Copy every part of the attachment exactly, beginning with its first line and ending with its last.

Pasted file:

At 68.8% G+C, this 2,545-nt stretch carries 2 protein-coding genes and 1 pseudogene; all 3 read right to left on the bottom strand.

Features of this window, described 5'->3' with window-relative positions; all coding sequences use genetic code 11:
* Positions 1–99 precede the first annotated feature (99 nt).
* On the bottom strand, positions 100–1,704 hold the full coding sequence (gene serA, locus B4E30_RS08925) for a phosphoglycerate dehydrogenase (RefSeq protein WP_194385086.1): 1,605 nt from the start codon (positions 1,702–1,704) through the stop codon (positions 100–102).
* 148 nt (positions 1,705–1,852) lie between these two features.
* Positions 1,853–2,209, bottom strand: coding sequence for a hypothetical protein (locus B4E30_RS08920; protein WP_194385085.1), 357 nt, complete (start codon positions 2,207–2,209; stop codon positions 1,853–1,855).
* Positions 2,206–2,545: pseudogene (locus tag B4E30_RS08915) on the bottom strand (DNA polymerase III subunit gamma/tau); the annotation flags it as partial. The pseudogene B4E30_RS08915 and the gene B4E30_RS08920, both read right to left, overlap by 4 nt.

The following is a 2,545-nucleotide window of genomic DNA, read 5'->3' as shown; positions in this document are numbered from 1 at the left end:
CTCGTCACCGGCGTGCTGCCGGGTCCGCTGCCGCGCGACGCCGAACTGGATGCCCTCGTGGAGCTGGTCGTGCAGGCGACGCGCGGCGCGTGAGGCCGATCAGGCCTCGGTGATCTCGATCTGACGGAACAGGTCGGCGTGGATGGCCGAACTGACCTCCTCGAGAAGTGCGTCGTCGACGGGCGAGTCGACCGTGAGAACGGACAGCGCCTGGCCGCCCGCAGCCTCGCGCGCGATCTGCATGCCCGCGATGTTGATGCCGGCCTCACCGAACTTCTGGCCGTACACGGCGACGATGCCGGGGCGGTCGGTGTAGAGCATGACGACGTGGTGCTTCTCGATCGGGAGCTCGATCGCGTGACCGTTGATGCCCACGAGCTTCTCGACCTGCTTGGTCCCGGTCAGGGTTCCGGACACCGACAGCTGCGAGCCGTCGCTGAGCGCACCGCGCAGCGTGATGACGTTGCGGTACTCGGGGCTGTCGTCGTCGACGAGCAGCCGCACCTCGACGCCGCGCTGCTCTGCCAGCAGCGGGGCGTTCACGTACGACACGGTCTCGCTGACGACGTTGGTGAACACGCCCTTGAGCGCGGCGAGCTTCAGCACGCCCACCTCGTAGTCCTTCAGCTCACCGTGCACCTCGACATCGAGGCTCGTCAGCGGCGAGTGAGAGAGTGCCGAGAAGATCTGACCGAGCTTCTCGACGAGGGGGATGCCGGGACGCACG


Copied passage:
At 68.8% G+C, this 2,545-nt stretch carries 2 protein-coding genes and 1 pseudogene; all 3 read right to left on the bottom strand.

Features of this window, described 5'->3' with window-relative positions; all coding sequences use genetic code 11:
* Positions 1–99 precede the first annotated feature (99 nt).
* On the bottom strand, positions 100–1,704 hold the full coding sequence (gene serA, locus B4E30_RS08925) for a phosphoglycerate dehydrogenase (RefSeq protein WP_194385086.1): 1,605 nt from the start codon (positions 1,702–1,704) through the stop codon (positions 100–102).
* 148 nt (positions 1,705–1,852) lie between these two features.
* Positions 1,853–2,209, bottom strand: coding sequence for a hypothetical protein (locus B4E30_RS08920; protein WP_194385085.1), 357 nt, complete (start codon positions 2,207–2,209; stop codon positions 1,853–1,855).
* Positions 2,206–2,545: pseudogene (locus tag B4E30_RS08915) on the bottom strand (DNA polymerase III subunit gamma/tau); the annotation flags it as partial. The pseudogene B4E30_RS08915 and the gene B4E30_RS08920, both read right to left, overlap by 4 nt.

The following is a 2,545-nucleotide window of genomic DNA, read 5'->3' as shown; positions in this document are numbered from 1 at the left end:
CTCGTCACCGGCGTGCTGCCGGGTCCGCTGCCGCGCGACGCCGAACTGGATGCCCTCGTGGAGCTGGTCGTGCAGGCGACGCGCGGCGCGTGAGGCCGATCAGGCCTCGGTGATCTCGATCTGACGGAACAGGTCGGCGTGGATGGCCGAACTGACCTCCTCGAGAAGTGCGTCGTCGACGGGCGAGTCGACCGTGAGAACGGACAGCGCCTGGCCGCCCGCAGCCTCGCGCGCGATCTGCATGCCCGCGATGTTGATGCCGGCCTCACCGAACTTCTGGCCGTACACGGCGACGATGCCGGGGCGGTCGGTGTAGAGCATGACGACGTGGTGCTTCTCGATCGGGAGCTCGATCGCGTGACCGTTGATGCCCACGAGCTTCTCGACCTGCTTGGTCCCGGTCAGGGTTCCGGACACCGACAGCTGCGAGCCGTCGCTGAGCGCACCGCGCAGCGTGATGACGTTGCGGTACTCGGGGCTGTCGTCGTCGACGAGCAGCCGCACCTCGACGCCGCGCTGCTCTGCCAGCAGCGGGGCGTTCACGTACGACACGGTCTCGCTGACGACGTTGGTGAACACGCCCTTGAGCGCGGCGAGCTTCAGCACGCCCACCTCGTAGTCCTTCAGCTCACCGTGCACCTCGACATCGAGGCTCGTCAGCGGCGAGTGAGAGAGTGCCGAGAAGATCTGACCGAGCTTCTCGACGAGGGGGATGCCGGGACGCACG